The story doesn’t end there but moves on to the prosecution of the lynching party, where 22 men go on trial for first-degree murder. All 22 defendants work out alibis, as each has plenty of friends willing to say that they weren’t at the scene of the jailhouse fire. But they don’t realize that a newsreel camera crew has captured them all on film, both smashing at the jail and interfering with the fire brigade’s attempt to save Joe’s life. The judge has ruled that the film is admissible as evidence against them.

Spencer Tracy is powerful as the optimistic Joe, who is turned into a Langian figure of vengeance complete with mildly expressionistic acting poses and lighting to match. The queen of Depression-era suffering, top-billed Sylvia Sidney is wholly heartbreaking as the ‘simple woman’ whose dreams of conventional matrimony and love are dashed by mob violence. Walter Abel (Hold Back the Dawn) shines as the articulate prosecuting attorney, communicating well the legal elements in Norman Krasna’s slickly written trial scenes. Bruce Cabot (King Kong) always seemed a natural as a crude heel, and he fits well the role of the mob’s ringleader.


Lang’s knack for picking great supporting players is evident in the large cast of bit parts. Walter Brennan nails the yahoo deputy that, when nagged by his wife, stops backing the sheriff. Frank Albertson and George Chandler are standouts in the cast, while Leila Bennet (The Purchase Price) and Esther Dale (Crime without Passion) have key parts as bird-brained gossips, causing as much trouble as do their reckless husbands.

MGM was perhaps the only studio in the world that could match the resources Lang had back at Ufa in the silent era. Given a cameraman (Joseph Ruttenberg) eager for technical challenges, Lang made his kind of picture within the glamour factory — with ultra-precise compositions and direction that emphasizes thematic and visual symmetries and graphic simplicity. The slow buildup establishes a feeling of domestic normalcy, which is torn apart by sequences that dramatize the dangerous mechanisms of gossip and un-civil behavior. Cackling gossips are equated with chickens, as in Eisenstein’s Strike, while canted camera angles and staccato cutting heightens the sense of rising chaos as the mob gathers in the street. The screenplay shows how the louts and layabouts of the town fall prey to their basic instincts — drink, braggadocio, a desire for status — and even has the nerve to show a hired goon strikebreaker ‘from upstate’ goading the mob toward violence. When the jail comes under assault, Lang elevates the tension to the epic scale of Metropolis — with a similar female ‘spirit of insurrection’ whirling a torch around her head before tossing it at the jailhouse.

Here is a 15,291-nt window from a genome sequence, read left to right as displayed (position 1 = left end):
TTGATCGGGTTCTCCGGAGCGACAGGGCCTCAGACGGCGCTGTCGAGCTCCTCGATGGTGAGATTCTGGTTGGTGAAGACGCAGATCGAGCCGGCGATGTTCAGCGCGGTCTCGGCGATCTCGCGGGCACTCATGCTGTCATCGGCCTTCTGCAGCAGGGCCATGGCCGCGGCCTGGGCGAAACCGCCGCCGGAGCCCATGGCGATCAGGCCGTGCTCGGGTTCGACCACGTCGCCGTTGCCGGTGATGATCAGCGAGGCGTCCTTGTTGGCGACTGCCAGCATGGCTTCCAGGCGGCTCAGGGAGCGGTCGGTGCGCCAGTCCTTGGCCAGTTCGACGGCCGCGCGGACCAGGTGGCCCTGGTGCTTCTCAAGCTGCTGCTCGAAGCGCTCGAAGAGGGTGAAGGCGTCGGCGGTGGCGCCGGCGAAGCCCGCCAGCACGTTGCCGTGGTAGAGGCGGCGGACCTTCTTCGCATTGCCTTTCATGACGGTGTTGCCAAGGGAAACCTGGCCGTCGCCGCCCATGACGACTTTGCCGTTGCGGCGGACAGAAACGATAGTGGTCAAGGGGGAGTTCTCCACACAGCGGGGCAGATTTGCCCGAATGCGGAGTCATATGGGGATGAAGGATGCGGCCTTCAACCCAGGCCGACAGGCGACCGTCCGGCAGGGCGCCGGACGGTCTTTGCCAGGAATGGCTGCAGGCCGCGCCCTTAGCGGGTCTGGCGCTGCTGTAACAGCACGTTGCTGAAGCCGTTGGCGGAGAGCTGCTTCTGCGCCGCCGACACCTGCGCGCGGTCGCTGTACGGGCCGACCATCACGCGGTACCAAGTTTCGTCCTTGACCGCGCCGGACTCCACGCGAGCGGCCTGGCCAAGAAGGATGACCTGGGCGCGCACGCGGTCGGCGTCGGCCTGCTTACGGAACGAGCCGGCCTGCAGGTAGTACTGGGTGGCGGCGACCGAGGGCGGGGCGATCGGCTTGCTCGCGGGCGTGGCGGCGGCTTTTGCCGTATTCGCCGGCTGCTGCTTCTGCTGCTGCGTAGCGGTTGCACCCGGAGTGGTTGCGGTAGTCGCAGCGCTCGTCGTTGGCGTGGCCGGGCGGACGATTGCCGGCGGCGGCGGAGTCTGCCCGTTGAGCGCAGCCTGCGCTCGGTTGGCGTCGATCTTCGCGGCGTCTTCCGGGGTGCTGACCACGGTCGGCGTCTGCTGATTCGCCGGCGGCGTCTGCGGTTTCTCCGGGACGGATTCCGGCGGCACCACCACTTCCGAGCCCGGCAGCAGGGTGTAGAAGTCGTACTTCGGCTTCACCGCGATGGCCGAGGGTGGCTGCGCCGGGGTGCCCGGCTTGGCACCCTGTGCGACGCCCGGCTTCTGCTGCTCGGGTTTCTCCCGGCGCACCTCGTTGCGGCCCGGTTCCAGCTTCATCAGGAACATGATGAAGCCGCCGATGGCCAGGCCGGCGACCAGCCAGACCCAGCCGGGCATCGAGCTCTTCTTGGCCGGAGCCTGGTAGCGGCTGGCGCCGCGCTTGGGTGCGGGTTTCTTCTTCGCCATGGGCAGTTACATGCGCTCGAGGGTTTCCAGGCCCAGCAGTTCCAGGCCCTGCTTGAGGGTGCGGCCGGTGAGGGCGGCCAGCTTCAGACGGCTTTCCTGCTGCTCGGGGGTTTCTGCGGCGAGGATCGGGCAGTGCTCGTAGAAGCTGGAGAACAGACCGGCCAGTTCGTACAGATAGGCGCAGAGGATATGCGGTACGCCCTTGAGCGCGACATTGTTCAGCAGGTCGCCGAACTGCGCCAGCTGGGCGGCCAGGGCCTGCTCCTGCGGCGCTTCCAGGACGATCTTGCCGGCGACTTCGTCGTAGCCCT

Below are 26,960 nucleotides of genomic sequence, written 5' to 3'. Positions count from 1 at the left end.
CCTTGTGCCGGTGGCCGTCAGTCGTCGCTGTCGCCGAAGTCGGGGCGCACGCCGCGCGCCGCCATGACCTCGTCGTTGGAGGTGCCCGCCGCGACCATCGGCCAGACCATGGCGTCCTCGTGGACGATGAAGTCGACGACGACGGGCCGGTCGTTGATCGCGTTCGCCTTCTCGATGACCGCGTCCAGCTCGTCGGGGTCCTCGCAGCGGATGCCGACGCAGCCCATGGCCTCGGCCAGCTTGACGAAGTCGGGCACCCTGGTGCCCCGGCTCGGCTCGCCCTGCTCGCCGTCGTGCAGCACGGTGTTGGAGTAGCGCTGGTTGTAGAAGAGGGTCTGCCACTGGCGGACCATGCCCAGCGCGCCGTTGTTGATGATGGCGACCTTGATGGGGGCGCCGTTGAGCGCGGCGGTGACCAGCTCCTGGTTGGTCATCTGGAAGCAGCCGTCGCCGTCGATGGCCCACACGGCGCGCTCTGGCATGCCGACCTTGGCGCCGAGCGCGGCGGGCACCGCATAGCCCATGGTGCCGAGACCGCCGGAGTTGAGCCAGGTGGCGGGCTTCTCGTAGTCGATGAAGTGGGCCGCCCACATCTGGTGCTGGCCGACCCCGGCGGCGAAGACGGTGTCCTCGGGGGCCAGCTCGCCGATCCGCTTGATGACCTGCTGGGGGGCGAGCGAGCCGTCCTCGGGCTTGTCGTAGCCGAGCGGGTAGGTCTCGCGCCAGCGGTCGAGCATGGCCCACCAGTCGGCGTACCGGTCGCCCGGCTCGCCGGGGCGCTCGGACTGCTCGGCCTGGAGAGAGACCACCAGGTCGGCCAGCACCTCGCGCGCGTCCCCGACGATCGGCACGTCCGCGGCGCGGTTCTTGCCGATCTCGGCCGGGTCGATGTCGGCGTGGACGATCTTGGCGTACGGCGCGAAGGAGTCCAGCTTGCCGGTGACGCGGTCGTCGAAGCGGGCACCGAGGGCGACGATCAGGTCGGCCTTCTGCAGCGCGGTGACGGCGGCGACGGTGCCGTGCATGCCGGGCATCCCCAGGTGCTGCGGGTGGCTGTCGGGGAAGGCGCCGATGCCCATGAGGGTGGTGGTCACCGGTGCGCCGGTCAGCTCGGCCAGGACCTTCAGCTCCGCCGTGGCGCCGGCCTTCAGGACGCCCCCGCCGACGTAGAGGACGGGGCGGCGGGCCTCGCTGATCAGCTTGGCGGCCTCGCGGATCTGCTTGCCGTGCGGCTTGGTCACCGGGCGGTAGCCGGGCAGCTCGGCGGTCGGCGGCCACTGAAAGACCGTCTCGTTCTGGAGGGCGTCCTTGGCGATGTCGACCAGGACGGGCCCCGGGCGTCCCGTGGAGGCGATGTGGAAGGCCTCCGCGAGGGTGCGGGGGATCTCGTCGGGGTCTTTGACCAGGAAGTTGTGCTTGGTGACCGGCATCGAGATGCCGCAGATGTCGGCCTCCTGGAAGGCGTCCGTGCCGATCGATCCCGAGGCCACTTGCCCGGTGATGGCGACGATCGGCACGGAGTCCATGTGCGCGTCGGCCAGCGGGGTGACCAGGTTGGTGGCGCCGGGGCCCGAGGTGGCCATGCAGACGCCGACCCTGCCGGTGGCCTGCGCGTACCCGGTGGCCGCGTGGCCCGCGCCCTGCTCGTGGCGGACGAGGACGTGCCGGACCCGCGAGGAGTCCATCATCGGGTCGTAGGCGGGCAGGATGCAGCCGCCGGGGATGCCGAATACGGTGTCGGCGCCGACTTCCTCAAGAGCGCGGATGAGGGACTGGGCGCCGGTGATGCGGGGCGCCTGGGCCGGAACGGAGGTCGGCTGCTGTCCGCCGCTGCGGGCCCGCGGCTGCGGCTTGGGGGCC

As in his German talkies, Lang bridges scene changes with matching dialogue: characters in one location finish the sentences of characters in another. This highly cinematic narrative device accelerates the pace and clarifies expository statements. Various threads develop into one organic social malignancy: the gossip campaign, the escalation toward lawlessness in the bar-room, the political evasions in the state capital.

The matching dialogue also catapults the film forward in time, into the courtroom. The District Attorney in his office, before the trial: “…these twenty-two citizens of Sage who I can prove are guilty…

Instant cut to courtroom, at a later date, and he continues: “…of murder in the first degree.”

From the silent saga of Kriemheld forward Lang returned repeatedly to the idea of red-hot vengeance motivating a person to fierce deeds. What has been identified as a core Germanic theme spills over into Lang’s American pictures: Fury, The Return of Frank James, Man Hunt, Hangmen Also Die!, The Big Heat and Rancho Notorious, where it’s expressed in a ballad with lyrics that couldn’t be more specific: “Hate, Murder and Revenge!” Lang complicates the lynching story by arranging for Joe Wilson to exact a revenge ‘from beyond the grave’ as a counter-injustice that smacks of clever plotting and almost brings a more sophisticated thesis into the open. A mob doesn’t have the right to kill, nor does an individual who barely escaped becoming a murder victim. The next logical step is that the state doesn’t have the right to kill, either.